An Aussie in Galicia: Work to transform our tired neglected house begins in earnest

An Aussie in Galicia: Work to transform our tired neglected house begins in earnest
This week the renovations on Heath Savage's property in Galicia start in earnest.

Hammer Time! Let the games commence! What have we let ourselves in for?

Most of the work to the property initially took place outside, or in the alpendre (barn) attached to the house. So, life was fairly easy-going, if untidy; all through August and September were able to continue life pretty much as normal, with no serious disruptions to our newly established routines. 

All that changed one ominous morning in October, when the hard yakka required to transform our tired, neglected house into a beautiful home and recreation business began in earnest.

The team: father and son, Frank and Lee; two strapping Englishmen, whose talents extended to everything from splendid hand-made furniture to decorative iron-wear, fencing and concreting. Anjel, the local blacksmith, also a mad-keen AC/DC fan. He made fencing and gates.

He also brought us amazing free-range eggs. Irishman, Eddie, a builder, carpenter, writer, travelling minstrel and general roustabout, worked alongside everyone else, and covered other projects to boot, including tree-felling. He also kindly took us on day-trips sometimes.

Local lad, and all-round Wunder-Mensch “Tony Taps”, a genius plumber and electrician, who trained in Germany, worked faster than any individual I have ever seen. His job? A total re-wire of the whole house, a new septic tank, water heaters and plumbing, in record time, please! A cast of labourers, volunteers, painters and plasterers were the chorus line to these stars. On this, Day One, we got the kettle boiling as usual, still blissfully unaware of what was to come over the following months.

Minutes after their first brew, the boys unleashed Hell on us!

They ripped out our entire downstairs bathroom, and cut a new doorway through a metre-thick stone wall that day; the mess and noise were apocalyptic. I thought I had seen dust…

We escaped to a village cafe, but the dog and cat had to spend that day, and the following six weeks, locked in upstairs bedrooms, (with all their creature comforts, of course) to keep them safely out of the way of big men in big boots, and power tools. I dusted after they all left…what was I thinking? I didn’t dust again until the following June!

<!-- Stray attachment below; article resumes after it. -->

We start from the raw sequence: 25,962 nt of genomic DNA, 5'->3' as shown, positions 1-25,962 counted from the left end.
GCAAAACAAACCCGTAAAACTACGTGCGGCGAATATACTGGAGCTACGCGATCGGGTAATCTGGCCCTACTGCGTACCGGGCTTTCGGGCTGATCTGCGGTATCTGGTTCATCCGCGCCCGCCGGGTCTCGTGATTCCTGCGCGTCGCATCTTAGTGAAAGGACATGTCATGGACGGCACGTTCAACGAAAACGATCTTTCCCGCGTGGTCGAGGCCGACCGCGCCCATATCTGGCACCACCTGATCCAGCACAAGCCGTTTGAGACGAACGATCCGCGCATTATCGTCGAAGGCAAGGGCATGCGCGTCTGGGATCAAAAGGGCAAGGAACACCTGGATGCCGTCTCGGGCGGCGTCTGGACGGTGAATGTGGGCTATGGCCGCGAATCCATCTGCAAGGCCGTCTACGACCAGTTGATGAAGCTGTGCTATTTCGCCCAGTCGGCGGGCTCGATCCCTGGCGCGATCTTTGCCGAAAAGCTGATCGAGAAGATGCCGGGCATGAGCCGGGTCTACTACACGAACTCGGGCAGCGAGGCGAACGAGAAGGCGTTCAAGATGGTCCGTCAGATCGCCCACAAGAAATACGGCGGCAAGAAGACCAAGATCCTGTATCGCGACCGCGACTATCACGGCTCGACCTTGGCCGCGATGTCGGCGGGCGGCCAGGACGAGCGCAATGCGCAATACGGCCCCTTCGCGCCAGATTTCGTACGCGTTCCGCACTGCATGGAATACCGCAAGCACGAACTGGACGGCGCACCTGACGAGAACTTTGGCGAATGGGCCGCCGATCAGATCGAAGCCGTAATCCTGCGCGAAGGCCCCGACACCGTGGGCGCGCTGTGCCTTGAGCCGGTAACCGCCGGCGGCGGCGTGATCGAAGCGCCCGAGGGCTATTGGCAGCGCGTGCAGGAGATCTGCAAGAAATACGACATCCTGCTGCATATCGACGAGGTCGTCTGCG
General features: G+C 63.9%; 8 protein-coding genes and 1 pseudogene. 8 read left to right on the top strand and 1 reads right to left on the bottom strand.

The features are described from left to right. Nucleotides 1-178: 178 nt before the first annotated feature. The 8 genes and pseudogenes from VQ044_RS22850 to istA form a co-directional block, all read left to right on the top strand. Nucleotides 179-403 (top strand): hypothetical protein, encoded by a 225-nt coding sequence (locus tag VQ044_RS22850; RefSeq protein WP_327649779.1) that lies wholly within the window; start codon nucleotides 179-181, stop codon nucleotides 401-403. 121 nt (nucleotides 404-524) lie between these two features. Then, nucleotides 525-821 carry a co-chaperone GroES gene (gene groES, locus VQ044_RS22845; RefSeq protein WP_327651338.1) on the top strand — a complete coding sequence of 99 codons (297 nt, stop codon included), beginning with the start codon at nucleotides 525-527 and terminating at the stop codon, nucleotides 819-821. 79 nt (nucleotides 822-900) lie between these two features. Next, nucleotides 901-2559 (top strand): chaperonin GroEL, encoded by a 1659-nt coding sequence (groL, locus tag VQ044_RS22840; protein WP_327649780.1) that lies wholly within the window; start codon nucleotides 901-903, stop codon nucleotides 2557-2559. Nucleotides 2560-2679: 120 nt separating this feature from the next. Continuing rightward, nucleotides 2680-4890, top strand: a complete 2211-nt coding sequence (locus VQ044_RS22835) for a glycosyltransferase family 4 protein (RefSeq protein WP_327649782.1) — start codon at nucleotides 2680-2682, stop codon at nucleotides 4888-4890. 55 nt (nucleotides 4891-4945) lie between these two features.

Dog continued to enjoy his daily walks though; getting to know the local pooches. When the mist (or was it granite dust?) cleared and the sun came out to warm the air, we sat on the terrace with him. Cat was not so happy. Cats rarely are. She was evicted from her favourite spot in the sun-room/library/study (we re-named rooms as they were renovated)

Her feline death-rays cremated the eyes of anyone who ventured near her.

Raphael developed little man-crushes: he would winsomely flirt with Eddie, who built us a new concrete woodshed outdoors while Lee destroyed the bathrooms, and Geoff, who painted the upstairs rooms, tore all the ivy and wisteria off exterior walls, and put the new roof on the old pergola.

We felt a bit left out; we became mere “girls” who fed him and picked up his poo. We were no longer fascinating. Our feminist principles took a thrashing. But when the stone-cutter screeched, and the rubble flew, it was to his “mamas”, that he ran!

Stout-hearted Minnie remained fast asleep on her blanket, on a sunny windowsill, far from the madding crowd. As long as her bowl was kept full, and her litter-box emptied, she was serene. Atta girl! One-nil to the ladies!Oh, to be a cat.

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